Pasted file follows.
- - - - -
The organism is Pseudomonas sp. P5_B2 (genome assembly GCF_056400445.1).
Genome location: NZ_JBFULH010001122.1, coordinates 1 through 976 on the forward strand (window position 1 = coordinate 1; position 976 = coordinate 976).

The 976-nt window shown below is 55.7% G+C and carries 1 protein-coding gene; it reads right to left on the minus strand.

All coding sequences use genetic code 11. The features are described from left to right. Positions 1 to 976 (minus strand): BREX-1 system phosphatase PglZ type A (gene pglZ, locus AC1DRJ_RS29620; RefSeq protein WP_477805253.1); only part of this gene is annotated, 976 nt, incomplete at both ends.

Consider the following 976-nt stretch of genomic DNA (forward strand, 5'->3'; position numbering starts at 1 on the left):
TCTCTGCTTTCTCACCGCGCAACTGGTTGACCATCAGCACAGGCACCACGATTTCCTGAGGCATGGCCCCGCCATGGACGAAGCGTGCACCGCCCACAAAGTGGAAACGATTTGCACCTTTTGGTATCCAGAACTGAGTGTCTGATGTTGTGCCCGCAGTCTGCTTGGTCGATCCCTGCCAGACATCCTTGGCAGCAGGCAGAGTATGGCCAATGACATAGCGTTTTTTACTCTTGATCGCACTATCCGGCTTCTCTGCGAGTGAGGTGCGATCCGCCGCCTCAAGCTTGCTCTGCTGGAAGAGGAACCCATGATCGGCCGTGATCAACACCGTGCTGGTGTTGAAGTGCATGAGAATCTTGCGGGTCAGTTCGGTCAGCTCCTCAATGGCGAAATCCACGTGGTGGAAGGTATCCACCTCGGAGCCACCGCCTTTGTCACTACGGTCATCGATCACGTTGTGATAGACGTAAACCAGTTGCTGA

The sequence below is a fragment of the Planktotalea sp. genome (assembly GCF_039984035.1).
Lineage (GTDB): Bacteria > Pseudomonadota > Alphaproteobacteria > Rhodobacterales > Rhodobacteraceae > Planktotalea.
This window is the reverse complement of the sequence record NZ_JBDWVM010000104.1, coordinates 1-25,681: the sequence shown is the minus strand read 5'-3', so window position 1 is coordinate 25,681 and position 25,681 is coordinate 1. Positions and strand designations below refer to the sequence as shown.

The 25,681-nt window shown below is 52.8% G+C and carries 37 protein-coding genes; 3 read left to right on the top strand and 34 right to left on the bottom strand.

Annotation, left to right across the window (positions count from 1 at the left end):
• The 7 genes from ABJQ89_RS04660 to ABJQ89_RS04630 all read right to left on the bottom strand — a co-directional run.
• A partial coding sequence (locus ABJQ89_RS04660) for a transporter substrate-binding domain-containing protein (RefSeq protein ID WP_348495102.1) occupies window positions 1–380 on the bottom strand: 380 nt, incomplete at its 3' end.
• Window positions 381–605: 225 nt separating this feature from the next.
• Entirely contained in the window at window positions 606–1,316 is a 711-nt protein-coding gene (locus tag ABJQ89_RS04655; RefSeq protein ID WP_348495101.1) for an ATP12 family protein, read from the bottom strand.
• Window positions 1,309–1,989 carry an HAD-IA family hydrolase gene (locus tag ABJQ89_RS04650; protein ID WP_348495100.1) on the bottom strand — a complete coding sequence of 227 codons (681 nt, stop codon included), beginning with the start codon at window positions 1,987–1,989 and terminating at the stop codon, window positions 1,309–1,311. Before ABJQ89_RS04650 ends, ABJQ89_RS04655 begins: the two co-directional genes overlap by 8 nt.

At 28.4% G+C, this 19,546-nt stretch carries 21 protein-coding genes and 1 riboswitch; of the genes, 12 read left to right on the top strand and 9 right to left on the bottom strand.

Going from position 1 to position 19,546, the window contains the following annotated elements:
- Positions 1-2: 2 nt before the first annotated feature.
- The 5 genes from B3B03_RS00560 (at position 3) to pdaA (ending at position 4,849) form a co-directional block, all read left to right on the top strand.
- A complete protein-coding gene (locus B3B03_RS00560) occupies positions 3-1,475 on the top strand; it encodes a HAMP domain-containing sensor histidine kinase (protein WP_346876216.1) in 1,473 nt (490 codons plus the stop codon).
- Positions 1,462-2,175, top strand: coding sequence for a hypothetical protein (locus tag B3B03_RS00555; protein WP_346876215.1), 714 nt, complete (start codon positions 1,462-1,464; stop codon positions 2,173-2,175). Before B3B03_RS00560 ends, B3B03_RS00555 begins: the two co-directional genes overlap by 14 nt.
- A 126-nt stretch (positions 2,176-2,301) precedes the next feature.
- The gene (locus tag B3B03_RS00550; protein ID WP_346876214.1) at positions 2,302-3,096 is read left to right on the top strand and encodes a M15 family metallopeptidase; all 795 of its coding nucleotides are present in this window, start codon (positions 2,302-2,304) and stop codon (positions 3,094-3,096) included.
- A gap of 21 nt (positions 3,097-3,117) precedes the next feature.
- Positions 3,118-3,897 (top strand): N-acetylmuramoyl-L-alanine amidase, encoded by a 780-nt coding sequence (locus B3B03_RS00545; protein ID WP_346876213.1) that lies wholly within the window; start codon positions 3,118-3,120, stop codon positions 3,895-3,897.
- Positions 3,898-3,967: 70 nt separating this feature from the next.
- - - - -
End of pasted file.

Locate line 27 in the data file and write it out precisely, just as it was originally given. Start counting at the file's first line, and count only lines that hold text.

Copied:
- Positions 3,898-3,967: 70 nt separating this feature from the next.